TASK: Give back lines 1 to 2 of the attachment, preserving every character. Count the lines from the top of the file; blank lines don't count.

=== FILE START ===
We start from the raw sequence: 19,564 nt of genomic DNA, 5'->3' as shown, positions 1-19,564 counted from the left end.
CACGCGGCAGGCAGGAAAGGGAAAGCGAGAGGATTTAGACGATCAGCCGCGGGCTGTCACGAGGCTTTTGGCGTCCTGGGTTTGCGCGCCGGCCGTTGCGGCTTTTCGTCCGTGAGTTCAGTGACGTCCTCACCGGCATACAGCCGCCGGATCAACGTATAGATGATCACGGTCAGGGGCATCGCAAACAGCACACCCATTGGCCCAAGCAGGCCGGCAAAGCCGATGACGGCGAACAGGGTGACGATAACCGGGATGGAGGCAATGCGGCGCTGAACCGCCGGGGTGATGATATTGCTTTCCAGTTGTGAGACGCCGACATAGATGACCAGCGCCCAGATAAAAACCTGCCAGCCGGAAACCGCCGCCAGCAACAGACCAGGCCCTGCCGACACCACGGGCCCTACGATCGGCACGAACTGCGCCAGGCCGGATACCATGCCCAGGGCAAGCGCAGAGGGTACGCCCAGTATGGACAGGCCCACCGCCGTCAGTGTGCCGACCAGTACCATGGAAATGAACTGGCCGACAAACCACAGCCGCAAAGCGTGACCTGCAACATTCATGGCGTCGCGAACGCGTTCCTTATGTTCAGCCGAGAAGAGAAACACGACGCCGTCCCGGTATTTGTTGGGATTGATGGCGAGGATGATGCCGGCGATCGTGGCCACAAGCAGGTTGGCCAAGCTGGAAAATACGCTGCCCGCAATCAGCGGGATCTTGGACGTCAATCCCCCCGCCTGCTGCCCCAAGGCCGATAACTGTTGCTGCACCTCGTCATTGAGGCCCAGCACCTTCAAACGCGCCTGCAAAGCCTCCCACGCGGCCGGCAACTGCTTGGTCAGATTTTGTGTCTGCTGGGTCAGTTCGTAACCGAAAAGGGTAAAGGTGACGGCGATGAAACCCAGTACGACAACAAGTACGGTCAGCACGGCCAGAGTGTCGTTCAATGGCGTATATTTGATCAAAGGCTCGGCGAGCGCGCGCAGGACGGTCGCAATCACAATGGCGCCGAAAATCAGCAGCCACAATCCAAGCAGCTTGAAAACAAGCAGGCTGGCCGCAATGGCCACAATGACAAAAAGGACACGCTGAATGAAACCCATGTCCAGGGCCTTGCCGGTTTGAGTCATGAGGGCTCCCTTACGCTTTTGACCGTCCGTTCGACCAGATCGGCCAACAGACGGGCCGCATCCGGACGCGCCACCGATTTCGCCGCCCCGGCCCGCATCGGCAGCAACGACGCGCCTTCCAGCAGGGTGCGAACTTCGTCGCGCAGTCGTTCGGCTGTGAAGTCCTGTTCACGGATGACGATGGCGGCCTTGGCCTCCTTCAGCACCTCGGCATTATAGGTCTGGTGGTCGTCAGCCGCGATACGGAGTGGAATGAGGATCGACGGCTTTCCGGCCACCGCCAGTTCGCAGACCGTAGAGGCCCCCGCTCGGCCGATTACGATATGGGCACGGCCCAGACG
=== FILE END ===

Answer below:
We start from the raw sequence: 19,564 nt of genomic DNA, 5'->3' as shown, positions 1-19,564 counted from the left end.
CACGCGGCAGGCAGGAAAGGGAAAGCGAGAGGATTTAGACGATCAGCCGCGGGCTGTCACGAGGCTTTTGGCGTCCTGGGTTTGCGCGCCGGCCGTTGCGGCTTTTCGTCCGTGAGTTCAGTGACGTCCTCACCGGCATACAGCCGCCGGATCAACGTATAGATGATCACGGTCAGGGGCATCGCAAACAGCACACCCATTGGCCCAAGCAGGCCGGCAAAGCCGATGACGGCGAACAGGGTGACGATAACCGGGATGGAGGCAATGCGGCGCTGAACCGCCGGGGTGATGATATTGCTTTCCAGTTGTGAGACGCCGACATAGATGACCAGCGCCCAGATAAAAACCTGCCAGCCGGAAACCGCCGCCAGCAACAGACCAGGCCCTGCCGACACCACGGGCCCTACGATCGGCACGAACTGCGCCAGGCCGGATACCATGCCCAGGGCAAGCGCAGAGGGTACGCCCAGTATGGACAGGCCCACCGCCGTCAGTGTGCCGACCAGTACCATGGAAATGAACTGGCCGACAAACCACAGCCGCAAAGCGTGACCTGCAACATTCATGGCGTCGCGAACGCGTTCCTTATGTTCAGCCGAGAAGAGAAACACGACGCCGTCCCGGTATTTGTTGGGATTGATGGCGAGGATGATGCCGGCGATCGTGGCCACAAGCAGGTTGGCCAAGCTGGAAAATACGCTGCCCGCAATCAGCGGGATCTTGGACGTCAATCCCCCCGCCTGCTGCCCCAAGGCCGATAACTGTTGCTGCACCTCGTCATTGAGGCCCAGCACCTTCAAACGCGCCTGCAAAGCCTCCCACGCGGCCGGCAACTGCTTGGTCAGATTTTGTGTCTGCTGGGTCAGTTCGTAACCGAAAAGGGTAAAGGTGACGGCGATGAAACCCAGTACGACAACAAGTACGGTCAGCACGGCCAGAGTGTCGTTCAATGGCGTATATTTGATCAAAGGCTCGGCGAGCGCGCGCAGGACGGTCGCAATCACAATGGCGCCGAAAATCAGCAGCCACAATCCAAGCAGCTTGAAAACAAGCAGGCTGGCCGCAATGGCCACAATGACAAAAAGGACACGCTGAATGAAACCCATGTCCAGGGCCTTGCCGGTTTGAGTCATGAGGGCTCCCTTACGCTTTTGACCGTCCGTTCGACCAGATCGGCCAACAGACGGGCCGCATCCGGACGCGCCACCGATTTCGCCGCCCCGGCCCGCATCGGCAGCAACGACGCGCCTTCCAGCAGGGTGCGAACTTCGTCGCGCAGTCGTTCGGCTGTGAAGTCCTGTTCACGGATGACGATGGCGGCCTTGGCCTCCTTCAGCACCTCGGCATTATAGGTCTGGTGGTCGTCAGCCGCGATACGGAGTGGAATGAGGATCGACGGCTTTCCGGCCACCGCCAGTTCGCAGACCGTAGAGGCCCCCGCTCGGCCGATTACGATATGGGCACGGCCCAGACG